[Twisted-Python] documentation / kqueue / feedback

Dr aio dr.pythoniac at googlemail.com
Wed Apr 16 16:25:48 EDT 2008


Front-up, first thing: As far as I'm concerned, we can talk friendly.
Probably we both "punished" each other for things we did at least not
mean (evil). :-)

>    "You guys really need to do X, Y, and Z to make your software usable."

Just to avoid further misunderstandings: Nope. I showed up and said
"Yuck ! TM seems to be friggin great. Why do you make it
useless~unuseable~difficult and confusing to use ?"

That was a decalaration of love, not war. I remember once telling my
son (then 7) sth along the line "Listen, this is a very, very nice
essay and it damn deserves to be written in a way your teacher can
read it. It deserves not be written barely readable and sloppy".

> > One problem was that a lot of docs and tutorials (on the web, too) are
> > simply very old and also using different approaches.
> > Example: I'm just trying to understand how resources work. Suddenly
> > they talk about "application" and tap. That is confusing.
> >
>  Definitely a problem.  This is probably worth filing a ticket about, but
> can you provide a little more detail, and some links to the relevant
> documents and the order you discovered them in?  The more detail the easier
> the documentation fixer's job will be.

I remember that in the section
http://twistedmatrix.com/projects/core/documentation/howto/ there are
sime links to the api (I suppose) that are broken/changed, e.g. in
there is a link to "twisted.application.service.Application"
that's broken.

This immensily disturb when one just discovers a complex thing like TM.

>  We don't know exactly how newbies
> approach the documentation because we can never approach it without knowing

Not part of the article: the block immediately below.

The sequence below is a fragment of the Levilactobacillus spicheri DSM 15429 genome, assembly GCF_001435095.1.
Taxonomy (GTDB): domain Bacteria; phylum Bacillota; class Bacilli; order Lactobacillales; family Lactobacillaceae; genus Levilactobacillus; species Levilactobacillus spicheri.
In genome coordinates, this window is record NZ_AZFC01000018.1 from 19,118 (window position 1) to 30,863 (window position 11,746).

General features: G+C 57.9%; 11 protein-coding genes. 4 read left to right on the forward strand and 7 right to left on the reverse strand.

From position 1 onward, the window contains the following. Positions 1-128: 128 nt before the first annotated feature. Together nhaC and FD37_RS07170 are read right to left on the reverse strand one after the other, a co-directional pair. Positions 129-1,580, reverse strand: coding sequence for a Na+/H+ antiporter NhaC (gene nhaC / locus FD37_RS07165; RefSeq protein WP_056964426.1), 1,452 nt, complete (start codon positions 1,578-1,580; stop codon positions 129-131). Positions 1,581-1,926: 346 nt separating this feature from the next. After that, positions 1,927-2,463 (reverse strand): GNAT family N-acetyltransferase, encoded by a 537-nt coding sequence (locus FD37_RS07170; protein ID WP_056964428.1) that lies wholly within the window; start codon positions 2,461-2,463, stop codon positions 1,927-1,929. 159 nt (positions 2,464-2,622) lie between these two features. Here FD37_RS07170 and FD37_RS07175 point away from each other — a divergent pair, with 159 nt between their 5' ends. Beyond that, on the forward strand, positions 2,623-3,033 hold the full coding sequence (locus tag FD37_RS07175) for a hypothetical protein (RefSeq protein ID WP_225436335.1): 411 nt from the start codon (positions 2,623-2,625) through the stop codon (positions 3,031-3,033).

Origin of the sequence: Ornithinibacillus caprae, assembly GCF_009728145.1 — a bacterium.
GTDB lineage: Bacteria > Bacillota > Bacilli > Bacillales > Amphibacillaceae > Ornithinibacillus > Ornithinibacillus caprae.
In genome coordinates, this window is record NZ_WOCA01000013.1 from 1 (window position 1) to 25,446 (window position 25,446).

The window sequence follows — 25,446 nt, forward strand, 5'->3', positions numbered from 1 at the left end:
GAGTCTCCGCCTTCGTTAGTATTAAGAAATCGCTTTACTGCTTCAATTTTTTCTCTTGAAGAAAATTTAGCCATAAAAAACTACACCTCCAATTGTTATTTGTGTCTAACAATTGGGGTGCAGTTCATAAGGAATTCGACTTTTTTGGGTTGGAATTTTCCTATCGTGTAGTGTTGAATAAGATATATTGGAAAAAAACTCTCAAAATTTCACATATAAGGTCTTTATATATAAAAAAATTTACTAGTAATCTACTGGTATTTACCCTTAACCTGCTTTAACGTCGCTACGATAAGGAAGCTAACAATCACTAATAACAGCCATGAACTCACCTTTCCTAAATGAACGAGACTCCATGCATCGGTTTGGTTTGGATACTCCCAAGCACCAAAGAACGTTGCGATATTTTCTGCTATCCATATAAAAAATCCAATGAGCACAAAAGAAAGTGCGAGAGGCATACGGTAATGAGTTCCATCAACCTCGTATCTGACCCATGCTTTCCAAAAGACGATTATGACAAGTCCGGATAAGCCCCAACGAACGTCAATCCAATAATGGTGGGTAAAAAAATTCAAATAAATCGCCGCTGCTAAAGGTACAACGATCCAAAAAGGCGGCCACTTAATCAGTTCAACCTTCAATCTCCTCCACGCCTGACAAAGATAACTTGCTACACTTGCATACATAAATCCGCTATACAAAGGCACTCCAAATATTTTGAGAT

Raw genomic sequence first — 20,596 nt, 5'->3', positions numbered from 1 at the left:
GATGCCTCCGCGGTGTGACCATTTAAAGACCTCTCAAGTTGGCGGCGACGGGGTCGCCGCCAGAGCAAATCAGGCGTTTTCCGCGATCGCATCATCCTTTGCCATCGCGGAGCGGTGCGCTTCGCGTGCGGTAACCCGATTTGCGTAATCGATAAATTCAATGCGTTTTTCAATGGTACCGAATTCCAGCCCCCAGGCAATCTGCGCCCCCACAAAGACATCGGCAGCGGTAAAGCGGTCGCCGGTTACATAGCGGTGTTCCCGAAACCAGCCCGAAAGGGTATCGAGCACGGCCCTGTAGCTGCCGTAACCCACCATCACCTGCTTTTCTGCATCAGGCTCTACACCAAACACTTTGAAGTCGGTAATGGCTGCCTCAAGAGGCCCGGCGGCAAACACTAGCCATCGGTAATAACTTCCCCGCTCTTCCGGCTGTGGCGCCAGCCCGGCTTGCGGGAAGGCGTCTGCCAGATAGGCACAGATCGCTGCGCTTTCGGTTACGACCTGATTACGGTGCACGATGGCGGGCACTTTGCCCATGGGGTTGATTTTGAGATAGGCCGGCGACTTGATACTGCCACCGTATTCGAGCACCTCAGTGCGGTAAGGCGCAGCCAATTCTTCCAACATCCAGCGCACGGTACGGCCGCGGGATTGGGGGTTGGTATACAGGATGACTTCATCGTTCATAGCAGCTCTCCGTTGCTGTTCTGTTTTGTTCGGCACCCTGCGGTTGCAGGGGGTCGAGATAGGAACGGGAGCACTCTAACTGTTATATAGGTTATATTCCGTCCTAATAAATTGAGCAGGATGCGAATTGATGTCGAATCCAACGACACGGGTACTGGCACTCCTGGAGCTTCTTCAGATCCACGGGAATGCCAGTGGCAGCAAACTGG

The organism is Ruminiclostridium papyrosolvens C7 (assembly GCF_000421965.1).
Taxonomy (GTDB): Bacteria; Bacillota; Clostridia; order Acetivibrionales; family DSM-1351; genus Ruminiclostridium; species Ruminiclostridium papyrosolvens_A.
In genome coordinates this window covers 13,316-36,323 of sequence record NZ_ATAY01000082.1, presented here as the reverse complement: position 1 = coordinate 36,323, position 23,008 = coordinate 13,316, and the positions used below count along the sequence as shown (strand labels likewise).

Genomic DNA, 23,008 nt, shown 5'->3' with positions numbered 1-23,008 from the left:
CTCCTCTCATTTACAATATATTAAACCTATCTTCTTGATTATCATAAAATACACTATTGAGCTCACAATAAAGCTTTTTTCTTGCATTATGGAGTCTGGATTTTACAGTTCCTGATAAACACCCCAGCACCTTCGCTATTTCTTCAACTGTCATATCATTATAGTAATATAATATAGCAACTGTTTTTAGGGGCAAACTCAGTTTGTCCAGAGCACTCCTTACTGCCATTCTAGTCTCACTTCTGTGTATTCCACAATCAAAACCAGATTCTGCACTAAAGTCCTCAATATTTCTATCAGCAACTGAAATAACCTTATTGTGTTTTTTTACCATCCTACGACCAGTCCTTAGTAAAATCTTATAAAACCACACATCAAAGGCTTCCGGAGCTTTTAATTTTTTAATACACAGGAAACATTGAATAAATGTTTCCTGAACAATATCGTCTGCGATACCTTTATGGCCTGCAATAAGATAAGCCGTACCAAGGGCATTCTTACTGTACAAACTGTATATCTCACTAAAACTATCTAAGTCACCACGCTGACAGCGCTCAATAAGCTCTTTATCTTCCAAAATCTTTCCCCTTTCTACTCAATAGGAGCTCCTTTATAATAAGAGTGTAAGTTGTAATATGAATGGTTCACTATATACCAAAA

> it.

OK, I'll try.

First I read about TM (here and there) being rudely complex. But then,
it also seemed to be the one that offered what I was looking for.
The bad reputation seemed to be mostly based in deferreds, so I looked
at those first.
Good: There is good documentation and I think anyone with some
experience in IT can understand it.
Bad: That documentation is spread all over the place, sometimes even
just a sentence or two somewhere.
Tip: Put relevant stuff in "getting started" and also offer links to
papers like the one about reactors.

After feeling assured enough about deferreds and actually liking them
and the was TM implements them I wanted to start up by writing a small
What disturbed me the most was that whole resource thing and, more
generally, all that "stuff" like application, resource, Iresource tap,
It felt like having gotten the basic concept but having a thick fat
layer of "sugar", comfort in between the core and myself. Things
didn't have a place, they didn't fit - there was no overview but it
rather felt like trial and error.
There are plenty of snippets and examples but I didn't get the overall picture.

Tip: Publish some graphics, possibly a class tree and have some
introductory essay in "getting started". (e.g. Why would I want and
use "application" ? What does it do an how does it do that ?)

I noticed sth. similar with the API doc.